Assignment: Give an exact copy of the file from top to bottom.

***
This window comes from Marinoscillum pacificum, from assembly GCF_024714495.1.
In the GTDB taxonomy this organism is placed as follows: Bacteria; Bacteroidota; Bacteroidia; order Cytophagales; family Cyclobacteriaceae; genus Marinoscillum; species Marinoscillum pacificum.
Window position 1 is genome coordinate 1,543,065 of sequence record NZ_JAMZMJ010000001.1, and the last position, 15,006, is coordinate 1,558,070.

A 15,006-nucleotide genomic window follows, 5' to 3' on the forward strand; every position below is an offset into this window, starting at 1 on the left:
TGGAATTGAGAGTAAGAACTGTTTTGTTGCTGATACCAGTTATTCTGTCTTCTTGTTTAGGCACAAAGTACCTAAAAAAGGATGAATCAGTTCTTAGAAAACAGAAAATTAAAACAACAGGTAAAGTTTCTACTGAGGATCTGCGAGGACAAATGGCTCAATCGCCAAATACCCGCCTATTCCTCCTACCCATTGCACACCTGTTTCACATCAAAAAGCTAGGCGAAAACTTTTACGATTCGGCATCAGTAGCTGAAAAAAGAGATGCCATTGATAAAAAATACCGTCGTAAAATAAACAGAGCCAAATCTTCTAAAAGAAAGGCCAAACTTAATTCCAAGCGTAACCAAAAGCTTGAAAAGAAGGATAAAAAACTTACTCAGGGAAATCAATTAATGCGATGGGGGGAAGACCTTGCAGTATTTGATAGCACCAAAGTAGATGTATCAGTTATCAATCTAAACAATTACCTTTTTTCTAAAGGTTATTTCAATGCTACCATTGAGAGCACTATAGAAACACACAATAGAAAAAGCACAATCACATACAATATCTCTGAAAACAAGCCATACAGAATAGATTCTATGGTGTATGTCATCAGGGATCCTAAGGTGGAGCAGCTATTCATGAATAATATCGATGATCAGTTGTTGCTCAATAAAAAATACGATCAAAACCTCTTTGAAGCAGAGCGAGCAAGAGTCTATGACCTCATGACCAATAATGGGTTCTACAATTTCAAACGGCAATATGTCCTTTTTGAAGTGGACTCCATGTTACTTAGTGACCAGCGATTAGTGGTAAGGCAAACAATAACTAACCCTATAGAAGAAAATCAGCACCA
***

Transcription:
This window comes from Marinoscillum pacificum, from assembly GCF_024714495.1.
In the GTDB taxonomy this organism is placed as follows: Bacteria; Bacteroidota; Bacteroidia; order Cytophagales; family Cyclobacteriaceae; genus Marinoscillum; species Marinoscillum pacificum.
Window position 1 is genome coordinate 1,543,065 of sequence record NZ_JAMZMJ010000001.1, and the last position, 15,006, is coordinate 1,558,070.

A 15,006-nucleotide genomic window follows, 5' to 3' on the forward strand; every position below is an offset into this window, starting at 1 on the left:
TGGAATTGAGAGTAAGAACTGTTTTGTTGCTGATACCAGTTATTCTGTCTTCTTGTTTAGGCACAAAGTACCTAAAAAAGGATGAATCAGTTCTTAGAAAACAGAAAATTAAAACAACAGGTAAAGTTTCTACTGAGGATCTGCGAGGACAAATGGCTCAATCGCCAAATACCCGCCTATTCCTCCTACCCATTGCACACCTGTTTCACATCAAAAAGCTAGGCGAAAACTTTTACGATTCGGCATCAGTAGCTGAAAAAAGAGATGCCATTGATAAAAAATACCGTCGTAAAATAAACAGAGCCAAATCTTCTAAAAGAAAGGCCAAACTTAATTCCAAGCGTAACCAAAAGCTTGAAAAGAAGGATAAAAAACTTACTCAGGGAAATCAATTAATGCGATGGGGGGAAGACCTTGCAGTATTTGATAGCACCAAAGTAGATGTATCAGTTATCAATCTAAACAATTACCTTTTTTCTAAAGGTTATTTCAATGCTACCATTGAGAGCACTATAGAAACACACAATAGAAAAAGCACAATCACATACAATATCTCTGAAAACAAGCCATACAGAATAGATTCTATGGTGTATGTCATCAGGGATCCTAAGGTGGAGCAGCTATTCATGAATAATATCGATGATCAGTTGTTGCTCAATAAAAAATACGATCAAAACCTCTTTGAAGCAGAGCGAGCAAGAGTCTATGACCTCATGACCAATAATGGGTTCTACAATTTCAAACGGCAATATGTCCTTTTTGAAGTGGACTCCATGTTACTTAGTGACCAGCGATTAGTGGTAAGGCAAACAATAACTAACCCTATAGAAGAAAATCAGCACCA